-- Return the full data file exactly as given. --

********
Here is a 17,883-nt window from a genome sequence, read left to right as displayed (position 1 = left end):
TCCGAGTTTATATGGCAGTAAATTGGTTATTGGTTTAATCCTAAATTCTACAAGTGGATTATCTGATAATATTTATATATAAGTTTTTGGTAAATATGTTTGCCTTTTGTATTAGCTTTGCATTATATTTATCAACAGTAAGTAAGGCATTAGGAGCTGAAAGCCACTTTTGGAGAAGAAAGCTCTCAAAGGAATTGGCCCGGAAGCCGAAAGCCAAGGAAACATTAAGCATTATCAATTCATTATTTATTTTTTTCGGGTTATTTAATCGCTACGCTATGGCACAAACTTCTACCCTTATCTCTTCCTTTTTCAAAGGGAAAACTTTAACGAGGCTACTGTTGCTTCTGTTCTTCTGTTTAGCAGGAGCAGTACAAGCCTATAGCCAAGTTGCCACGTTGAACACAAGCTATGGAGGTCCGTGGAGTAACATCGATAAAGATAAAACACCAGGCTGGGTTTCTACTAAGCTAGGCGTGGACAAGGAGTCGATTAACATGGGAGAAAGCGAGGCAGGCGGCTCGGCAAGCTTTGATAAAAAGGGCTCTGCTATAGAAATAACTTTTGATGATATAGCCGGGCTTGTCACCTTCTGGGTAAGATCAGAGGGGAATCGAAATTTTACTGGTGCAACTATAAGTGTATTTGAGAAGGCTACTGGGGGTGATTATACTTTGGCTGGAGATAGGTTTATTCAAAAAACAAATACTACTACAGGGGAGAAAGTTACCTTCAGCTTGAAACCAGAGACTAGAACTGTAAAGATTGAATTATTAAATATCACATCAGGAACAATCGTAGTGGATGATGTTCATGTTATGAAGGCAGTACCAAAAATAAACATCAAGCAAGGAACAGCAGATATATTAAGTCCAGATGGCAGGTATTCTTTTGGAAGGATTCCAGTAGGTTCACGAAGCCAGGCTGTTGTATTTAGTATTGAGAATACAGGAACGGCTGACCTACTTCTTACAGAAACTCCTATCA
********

Here is a 17,883-nt window from a genome sequence, read left to right as displayed (position 1 = left end):
TCCGAGTTTATATGGCAGTAAATTGGTTATTGGTTTAATCCTAAATTCTACAAGTGGATTATCTGATAATATTTATATATAAGTTTTTGGTAAATATGTTTGCCTTTTGTATTAGCTTTGCATTATATTTATCAACAGTAAGTAAGGCATTAGGAGCTGAAAGCCACTTTTGGAGAAGAAAGCTCTCAAAGGAATTGGCCCGGAAGCCGAAAGCCAAGGAAACATTAAGCATTATCAATTCATTATTTATTTTTTTCGGGTTATTTAATCGCTACGCTATGGCACAAACTTCTACCCTTATCTCTTCCTTTTTCAAAGGGAAAACTTTAACGAGGCTACTGTTGCTTCTGTTCTTCTGTTTAGCAGGAGCAGTACAAGCCTATAGCCAAGTTGCCACGTTGAACACAAGCTATGGAGGTCCGTGGAGTAACATCGATAAAGATAAAACACCAGGCTGGGTTTCTACTAAGCTAGGCGTGGACAAGGAGTCGATTAACATGGGAGAAAGCGAGGCAGGCGGCTCGGCAAGCTTTGATAAAAAGGGCTCTGCTATAGAAATAACTTTTGATGATATAGCCGGGCTTGTCACCTTCTGGGTAAGATCAGAGGGGAATCGAAATTTTACTGGTGCAACTATAAGTGTATTTGAGAAGGCTACTGGGGGTGATTATACTTTGGCTGGAGATAGGTTTATTCAAAAAACAAATACTACTACAGGGGAGAAAGTTACCTTCAGCTTGAAACCAGAGACTAGAACTGTAAAGATTGAATTATTAAATATCACATCAGGAACAATCGTAGTGGATGATGTTCATGTTATGAAGGCAGTACCAAAAATAAACATCAAGCAAGGAACAGCAGATATATTAAGTCCAGATGGCAGGTATTCTTTTGGAAGGATTCCAGTAGGTTCACGAAGCCAGGCTGTTGTATTTAGTATTGAGAATACAGGAACGGCTGACCTACTTCTTACAGAAACTCCTATCA